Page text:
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You Can Do It: Guide to Physician ICD-10 Conversion

Moving to a new coding system after 35 years will certainly be an adjustment. But it won’t be nearly as extreme as some are trying to make it out to be. In fact, physician offices should be able to manage the transition quite well, both in terms of codes and cost.

Coding: The scary number of codes isn’t that scary.

ICD-10 has about 70,000 diagnosis codes, versus about 14,500 for ICD-9, and ICD-10 has about 72,000 procedure codes versus about 3,900 for ICD-9. Now put it in context.

  • No physician will ever use all 70,000 diagnosis codes or anything close to that number. Just like today, physicians will use a limited number of codes within their specialty.
  • Physicians will not use ICD-10 procedure codes at all. Just like today, they will continue to use CPT codes.
  • Most of the increase is associated with additional clinical detail that physicians are already documenting, such as identifying carpal tunnel syndrome of the left arm versus the right arm.
  • Many of the diagnosis codes in ICD-10 are the result of requests by physicians’ own specialty societies for greater detail. Since 2012, formal requestors include: AAN, AANS, ACEP, AAAAI, AUA, AAP, ACOG, APMA, AAO-HNS, APA, AAOS, AAOMS, ASA, AAO, and ASRS.

Cost: The high cost of converting isn’t that high.

Estimates of costs for converting a physician practice to ICD-10 have varied wildly, depending on the source. Now put this in context.

  • Physicians need only the ICD-10 diagnosis codes. They can purchase a code book or they can download the code book for free from the CDC website.
  • Training in ICD-10 diagnosis coding, estimated to take about 3 hours, is available for physicians and for practice staff both on-line and in person at reasonable cost from specialty societies, coding organizations, and vendors.
  • EHRs, for which many practices have received conversion funding, are the ideal platform for documentation templates needed to assign ICD-10 codes. Many EHR providers incorporate ICD-10 software upgrades automatically.
  • Physician offices that rely on vendors (billing services, clearinghouses) can often receive free or low-cost ICD-10 software upgrades as part of their packages.
  • For offices which use superbills, conversion to ICD-10 codes is a one-time process that can use common codes supplied for free by CMS, professional societies, and payer policies.
  • CMS and many payers are making end-to-end testing available for free. For offices relying on vendors, most testing responsibilities are on the vendor not the practice.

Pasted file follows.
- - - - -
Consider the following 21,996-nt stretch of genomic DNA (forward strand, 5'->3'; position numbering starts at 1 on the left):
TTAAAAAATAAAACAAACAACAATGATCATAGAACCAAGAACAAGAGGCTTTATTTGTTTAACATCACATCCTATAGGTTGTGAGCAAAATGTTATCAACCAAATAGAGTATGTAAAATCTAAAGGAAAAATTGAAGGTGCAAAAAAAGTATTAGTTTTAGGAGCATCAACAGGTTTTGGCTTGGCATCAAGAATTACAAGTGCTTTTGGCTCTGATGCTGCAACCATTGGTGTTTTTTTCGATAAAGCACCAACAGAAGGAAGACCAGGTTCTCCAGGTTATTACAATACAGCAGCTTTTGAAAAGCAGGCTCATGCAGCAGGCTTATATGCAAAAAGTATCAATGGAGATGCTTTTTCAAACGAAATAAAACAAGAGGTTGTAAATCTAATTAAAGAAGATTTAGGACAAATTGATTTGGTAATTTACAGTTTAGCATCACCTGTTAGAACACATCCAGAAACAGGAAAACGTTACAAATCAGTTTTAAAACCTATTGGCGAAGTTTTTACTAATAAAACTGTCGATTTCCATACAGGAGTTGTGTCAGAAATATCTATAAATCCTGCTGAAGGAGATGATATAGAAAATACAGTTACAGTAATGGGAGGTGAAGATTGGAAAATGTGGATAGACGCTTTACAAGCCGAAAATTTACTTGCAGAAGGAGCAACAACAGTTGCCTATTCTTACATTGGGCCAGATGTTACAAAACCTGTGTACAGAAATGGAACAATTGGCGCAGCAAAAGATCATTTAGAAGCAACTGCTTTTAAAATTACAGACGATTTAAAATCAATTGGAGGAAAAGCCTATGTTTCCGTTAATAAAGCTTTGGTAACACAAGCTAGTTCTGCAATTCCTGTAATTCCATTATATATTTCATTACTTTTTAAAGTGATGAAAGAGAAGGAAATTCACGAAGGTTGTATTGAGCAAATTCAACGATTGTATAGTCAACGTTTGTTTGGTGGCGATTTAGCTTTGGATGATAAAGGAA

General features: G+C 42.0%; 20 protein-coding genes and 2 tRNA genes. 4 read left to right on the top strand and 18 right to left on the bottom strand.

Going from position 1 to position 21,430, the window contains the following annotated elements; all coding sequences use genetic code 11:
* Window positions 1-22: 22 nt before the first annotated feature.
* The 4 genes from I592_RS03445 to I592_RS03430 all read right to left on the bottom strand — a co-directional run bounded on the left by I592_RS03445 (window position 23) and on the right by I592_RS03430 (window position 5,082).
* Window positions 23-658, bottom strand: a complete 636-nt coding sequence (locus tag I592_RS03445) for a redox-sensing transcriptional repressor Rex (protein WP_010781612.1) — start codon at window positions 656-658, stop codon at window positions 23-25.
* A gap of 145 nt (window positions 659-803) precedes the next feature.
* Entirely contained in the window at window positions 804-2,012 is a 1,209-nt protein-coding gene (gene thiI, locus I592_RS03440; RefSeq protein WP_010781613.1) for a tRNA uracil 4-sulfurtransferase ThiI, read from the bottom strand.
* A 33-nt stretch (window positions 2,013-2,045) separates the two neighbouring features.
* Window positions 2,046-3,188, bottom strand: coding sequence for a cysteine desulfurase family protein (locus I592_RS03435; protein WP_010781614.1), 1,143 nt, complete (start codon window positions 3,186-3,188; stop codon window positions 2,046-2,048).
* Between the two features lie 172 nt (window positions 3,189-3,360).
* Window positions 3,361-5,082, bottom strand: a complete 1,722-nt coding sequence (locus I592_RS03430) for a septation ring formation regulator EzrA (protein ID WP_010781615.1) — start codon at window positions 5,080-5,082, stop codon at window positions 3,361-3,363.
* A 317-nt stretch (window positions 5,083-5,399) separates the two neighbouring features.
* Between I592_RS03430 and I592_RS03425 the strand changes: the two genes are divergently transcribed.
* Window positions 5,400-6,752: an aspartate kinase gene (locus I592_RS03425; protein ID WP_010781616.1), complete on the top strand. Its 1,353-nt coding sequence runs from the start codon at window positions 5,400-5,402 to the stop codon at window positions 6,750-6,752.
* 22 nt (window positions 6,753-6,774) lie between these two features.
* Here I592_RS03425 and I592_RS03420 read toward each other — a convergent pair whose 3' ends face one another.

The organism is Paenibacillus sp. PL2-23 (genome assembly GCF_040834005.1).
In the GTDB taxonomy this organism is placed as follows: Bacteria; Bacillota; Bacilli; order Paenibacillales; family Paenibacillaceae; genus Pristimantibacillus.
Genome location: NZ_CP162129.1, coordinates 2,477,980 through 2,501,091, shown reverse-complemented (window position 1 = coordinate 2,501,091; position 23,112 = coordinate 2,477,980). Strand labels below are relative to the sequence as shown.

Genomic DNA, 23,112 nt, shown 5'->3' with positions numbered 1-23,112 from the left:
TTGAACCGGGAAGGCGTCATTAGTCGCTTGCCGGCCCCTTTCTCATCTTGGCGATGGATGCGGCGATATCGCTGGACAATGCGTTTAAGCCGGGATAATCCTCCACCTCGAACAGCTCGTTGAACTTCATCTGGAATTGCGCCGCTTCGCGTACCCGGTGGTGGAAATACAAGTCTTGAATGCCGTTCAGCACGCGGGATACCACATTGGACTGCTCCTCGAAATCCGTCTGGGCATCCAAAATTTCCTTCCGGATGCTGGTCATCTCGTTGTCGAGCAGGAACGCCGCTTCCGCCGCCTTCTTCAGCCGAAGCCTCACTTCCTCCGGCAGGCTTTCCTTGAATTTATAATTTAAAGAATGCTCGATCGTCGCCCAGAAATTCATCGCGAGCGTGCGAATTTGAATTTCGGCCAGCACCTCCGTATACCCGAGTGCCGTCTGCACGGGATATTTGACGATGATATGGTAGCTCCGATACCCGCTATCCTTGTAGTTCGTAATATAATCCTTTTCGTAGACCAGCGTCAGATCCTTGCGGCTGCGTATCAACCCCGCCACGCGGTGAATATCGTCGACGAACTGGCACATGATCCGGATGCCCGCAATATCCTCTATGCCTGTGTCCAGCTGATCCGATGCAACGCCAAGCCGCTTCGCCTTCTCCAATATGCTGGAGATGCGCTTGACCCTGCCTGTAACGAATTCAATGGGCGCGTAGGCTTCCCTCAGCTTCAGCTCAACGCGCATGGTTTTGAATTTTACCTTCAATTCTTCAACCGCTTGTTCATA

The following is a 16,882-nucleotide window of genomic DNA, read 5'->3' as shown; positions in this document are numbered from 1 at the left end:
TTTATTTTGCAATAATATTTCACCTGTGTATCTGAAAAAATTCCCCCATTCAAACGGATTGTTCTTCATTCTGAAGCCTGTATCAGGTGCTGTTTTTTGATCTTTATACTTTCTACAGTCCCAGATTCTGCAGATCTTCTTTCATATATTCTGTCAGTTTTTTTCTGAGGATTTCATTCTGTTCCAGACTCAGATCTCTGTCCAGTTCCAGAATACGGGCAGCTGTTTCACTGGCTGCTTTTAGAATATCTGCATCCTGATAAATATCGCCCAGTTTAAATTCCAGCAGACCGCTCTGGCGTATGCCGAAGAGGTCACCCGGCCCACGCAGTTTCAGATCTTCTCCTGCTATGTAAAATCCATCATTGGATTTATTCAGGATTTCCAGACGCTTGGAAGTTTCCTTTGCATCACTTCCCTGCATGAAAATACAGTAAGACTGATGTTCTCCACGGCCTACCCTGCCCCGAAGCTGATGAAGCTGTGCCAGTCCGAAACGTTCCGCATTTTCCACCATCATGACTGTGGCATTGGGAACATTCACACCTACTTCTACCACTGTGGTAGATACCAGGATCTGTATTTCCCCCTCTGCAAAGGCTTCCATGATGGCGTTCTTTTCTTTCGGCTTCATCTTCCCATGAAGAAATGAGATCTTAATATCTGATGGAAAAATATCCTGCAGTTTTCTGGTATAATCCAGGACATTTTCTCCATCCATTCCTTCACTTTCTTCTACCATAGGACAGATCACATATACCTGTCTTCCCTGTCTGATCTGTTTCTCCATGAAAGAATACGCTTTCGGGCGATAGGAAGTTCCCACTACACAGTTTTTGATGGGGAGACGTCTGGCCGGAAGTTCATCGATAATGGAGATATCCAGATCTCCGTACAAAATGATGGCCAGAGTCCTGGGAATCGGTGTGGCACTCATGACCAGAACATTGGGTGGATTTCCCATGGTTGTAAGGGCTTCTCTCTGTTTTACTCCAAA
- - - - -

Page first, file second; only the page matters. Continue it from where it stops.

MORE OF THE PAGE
• With EHRs and support from vendors, physician office costs for lost productivity are modest.

Overview of Converting a Physician Practice to ICD-10: Step-by-Step

Get a plan

  • Identify which ICD-9 codes you use heavily
  • Identify the staff that needs to be trained in coding and/or documentation
  • Contact vendors to learn their plans, ICD-10 related costs to the practice, and resources available to the practice
  • Contact the specialty society for any resources available to the practice
  • Visit the CMS website for useful tools and materials

Get trained

  • Buy or download an ICD-10 diagnosis codebook
  • Arrange and implement ICD-10 coding training for staff
  • Arrange and obtain documentation training for physicians and other clinicians
  • Crosswalk common diagnosis codes to ICD-10 and identify new requirements or differences in essential documentation
  • Sign up for key CMS webinars to increase understanding of the ICD-10 environment

Update internal practice tools

  • Convert superbills to ICD-10
  • Convert other materials to ICD-10, such as authorizations, orders, and referrals
  • Identify common code-related causes for current claim denials and identify areas where ICD-10’s specificity in documentation and code assignment can address this
  • Obtain payer medical policies with ICD-10 codes for comparison

Work with vendors and payers

  • Arrange and implement ICD-10 software upgrades
  • Train staff on use of new software, either directly or via the vendor
  • Identify EHR documentation templates and assess how they support ICD-10 specificity for claims submission and medical necessity
  • Engage payers on any discrepancies and omissions in ICD-10 coding for medical policies
  • Identify if payers anticipate any changes in processing and payment due to ICD-10
  • Identify availability of testing with major payers

Test the process

  • Perform testing on systems within the practice
  • Perform end-to-end testing with vendors and/or payers
  • Identify and correct issues raised during testing
  • Educate staff on the impact of ICD-10 to payer edits, adjudication, and other claims elements to processes within the practice
  • Repeat!

 


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